The 50 States of Solar Report: Q1 2017 Updates Released


40 States and DC Took Action on Distributed Solar Policy and Rate Design During Q1 2017

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Raleigh, NC – (April 26, 2017) The N.C. Clean Energy Technology Center (NCCETC) today releases its Q1 2017 edition of The 50 States of Solar. The quarterly series provides insights on state regulatory and legislative discussions and actions on distributed solar policy, with a focus on net metering, distributed solar valuation, community solar, residential fixed charges, residential demand and solar charges, third-party ownership, and utility-led rooftop solar programs.

Key Solar Policy Actions in Q1 2017

The report finds that 40 states and the District of Columbia took some type of solar policy action during Q1 2017 (see figure below). Specifically, the report finds that:

  • 46 utility requests in 23 states plus D.C. to increase monthly fixed charges or minimum bills on all residential customers by at least 10% were pending or decided.
  • 21 states considered or enacted changes to net metering policies.
  • 14 states plus D.C. formally examined or resolved to examine some element of the value of distributed generation or the costs and benefits of net metering.
  • 12 states took policy action on community solar.
  • 13 utility requests in 8 states to add new or increase existing charges specific to rooftop solar customers were pending or decided.
  • 7 states had policy action on third-party solar ownership laws or regulations.
  • 4 states had action on utility-owned rooftop solar policies or programs.


Q1 2017 Policy Action on Net Metering, Rate Design, and Solar Ownership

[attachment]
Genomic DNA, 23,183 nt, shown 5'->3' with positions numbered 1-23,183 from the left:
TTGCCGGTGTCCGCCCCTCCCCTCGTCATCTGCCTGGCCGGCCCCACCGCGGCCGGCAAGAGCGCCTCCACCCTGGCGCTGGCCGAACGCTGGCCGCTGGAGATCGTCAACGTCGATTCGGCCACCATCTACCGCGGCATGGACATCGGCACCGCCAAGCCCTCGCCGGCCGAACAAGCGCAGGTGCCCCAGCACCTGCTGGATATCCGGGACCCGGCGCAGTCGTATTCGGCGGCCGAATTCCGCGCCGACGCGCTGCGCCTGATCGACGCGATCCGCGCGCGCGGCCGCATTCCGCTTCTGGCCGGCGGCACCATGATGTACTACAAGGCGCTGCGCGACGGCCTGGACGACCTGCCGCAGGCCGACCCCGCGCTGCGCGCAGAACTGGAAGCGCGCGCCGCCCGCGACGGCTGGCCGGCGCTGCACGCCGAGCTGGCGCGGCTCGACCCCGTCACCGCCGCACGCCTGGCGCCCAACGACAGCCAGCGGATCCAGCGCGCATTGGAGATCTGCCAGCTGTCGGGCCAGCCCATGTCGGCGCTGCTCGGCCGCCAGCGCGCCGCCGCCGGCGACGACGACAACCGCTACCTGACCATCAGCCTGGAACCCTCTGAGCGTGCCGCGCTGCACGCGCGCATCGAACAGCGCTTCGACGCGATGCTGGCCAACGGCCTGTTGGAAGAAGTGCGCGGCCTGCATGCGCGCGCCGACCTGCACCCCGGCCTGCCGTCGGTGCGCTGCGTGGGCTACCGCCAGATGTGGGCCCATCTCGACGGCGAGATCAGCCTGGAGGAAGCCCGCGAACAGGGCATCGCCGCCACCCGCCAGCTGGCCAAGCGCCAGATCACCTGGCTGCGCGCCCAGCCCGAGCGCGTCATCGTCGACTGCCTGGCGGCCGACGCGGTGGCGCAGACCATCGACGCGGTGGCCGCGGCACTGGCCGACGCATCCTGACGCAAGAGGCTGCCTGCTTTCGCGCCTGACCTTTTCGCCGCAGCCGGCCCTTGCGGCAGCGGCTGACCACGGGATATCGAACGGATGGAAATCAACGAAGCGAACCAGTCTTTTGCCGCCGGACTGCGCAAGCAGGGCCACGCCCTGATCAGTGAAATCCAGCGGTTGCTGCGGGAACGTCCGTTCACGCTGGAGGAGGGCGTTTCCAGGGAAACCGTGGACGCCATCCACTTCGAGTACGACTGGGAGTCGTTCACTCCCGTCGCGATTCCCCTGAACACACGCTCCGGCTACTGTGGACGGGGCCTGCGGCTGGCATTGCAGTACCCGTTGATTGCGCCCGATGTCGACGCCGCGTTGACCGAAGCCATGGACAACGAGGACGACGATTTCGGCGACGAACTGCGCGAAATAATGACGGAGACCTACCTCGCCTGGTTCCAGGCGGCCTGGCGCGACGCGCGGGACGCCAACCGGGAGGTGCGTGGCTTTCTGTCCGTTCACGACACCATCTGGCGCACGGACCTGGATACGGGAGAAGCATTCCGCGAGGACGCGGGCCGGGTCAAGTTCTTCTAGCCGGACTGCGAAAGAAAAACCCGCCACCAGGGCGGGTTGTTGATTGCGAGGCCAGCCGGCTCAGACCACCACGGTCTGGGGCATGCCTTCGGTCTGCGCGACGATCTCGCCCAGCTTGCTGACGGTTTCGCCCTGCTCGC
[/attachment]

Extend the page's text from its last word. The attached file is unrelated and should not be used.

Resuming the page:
“2017 is off to a busy start for solar policy and rate design,” said Autumn Proudlove, lead author of the report and Manager of Policy Research at NCCETC. “We’re continuing to see states take very different approaches to DG compensation, with new designs emerging each quarter.”
Utility requests to increase residential fixed charges struggled to find success in Q1 2017, with no utility receiving its full requested increase. Among the 12 cases decided during the first quarter of 2017, utilities were on average granted 19 percent of their requested increases. An additional two requests were withdrawn.
A total of 134 state and utility-level distributed solar policy and rate changes were proposed, pending, or enacted in Q1 2017. The report notes the top five policy developments of Q1 2017 were:

  • New York issuing a landmark order beginning the transition to a Value of Distributed Energy Resources tariff;
  • Maine adopting a net metering successor tariff, the first of which takes the form of a buy-all, sell-all program;
  • Parties filing a settlement agreement in Arizona Public Service’s rate case;
  • The Indiana legislature advancing a bill that would replace net metering with a buy-all, sell-all program; and
  • Utilities in Texas and Massachusetts proposing new demand-based minimum bills for solar customers.

“As distributed solar has become becomes more widespread, the policy discussions in many states have moved on from the old battles about debates over whether and how to encourage solar market development,” noted David Sarkisian, Policy Analyst at NCCETC. “Broader discussions are now taking place on the future of electricity generation and how to best incorporate solar energy’s value alongside other resources and new and existing infrastructure.”

Media Contact: Shannon Helm, NC Clean Energy Technology Center, 919.423.8340,